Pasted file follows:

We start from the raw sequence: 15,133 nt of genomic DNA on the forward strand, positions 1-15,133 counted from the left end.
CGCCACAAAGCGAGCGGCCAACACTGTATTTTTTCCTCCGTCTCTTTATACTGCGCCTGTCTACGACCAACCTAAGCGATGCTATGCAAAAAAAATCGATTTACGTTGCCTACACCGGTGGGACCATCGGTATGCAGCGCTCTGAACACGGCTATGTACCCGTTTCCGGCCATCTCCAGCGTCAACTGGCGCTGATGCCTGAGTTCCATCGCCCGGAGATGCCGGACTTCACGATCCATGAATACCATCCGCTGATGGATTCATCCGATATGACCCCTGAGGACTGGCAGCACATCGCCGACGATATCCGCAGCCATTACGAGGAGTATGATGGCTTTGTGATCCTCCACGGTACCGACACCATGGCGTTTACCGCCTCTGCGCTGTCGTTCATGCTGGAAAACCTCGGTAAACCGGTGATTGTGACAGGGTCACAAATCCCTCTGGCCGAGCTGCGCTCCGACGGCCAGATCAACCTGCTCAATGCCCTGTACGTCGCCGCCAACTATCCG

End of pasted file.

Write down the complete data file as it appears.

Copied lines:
We start from the raw sequence: 15,133 nt of genomic DNA on the forward strand, positions 1-15,133 counted from the left end.
CGCCACAAAGCGAGCGGCCAACACTGTATTTTTTCCTCCGTCTCTTTATACTGCGCCTGTCTACGACCAACCTAAGCGATGCTATGCAAAAAAAATCGATTTACGTTGCCTACACCGGTGGGACCATCGGTATGCAGCGCTCTGAACACGGCTATGTACCCGTTTCCGGCCATCTCCAGCGTCAACTGGCGCTGATGCCTGAGTTCCATCGCCCGGAGATGCCGGACTTCACGATCCATGAATACCATCCGCTGATGGATTCATCCGATATGACCCCTGAGGACTGGCAGCACATCGCCGACGATATCCGCAGCCATTACGAGGAGTATGATGGCTTTGTGATCCTCCACGGTACCGACACCATGGCGTTTACCGCCTCTGCGCTGTCGTTCATGCTGGAAAACCTCGGTAAACCGGTGATTGTGACAGGGTCACAAATCCCTCTGGCCGAGCTGCGCTCCGACGGCCAGATCAACCTGCTCAATGCCCTGTACGTCGCCGCCAACTATCCG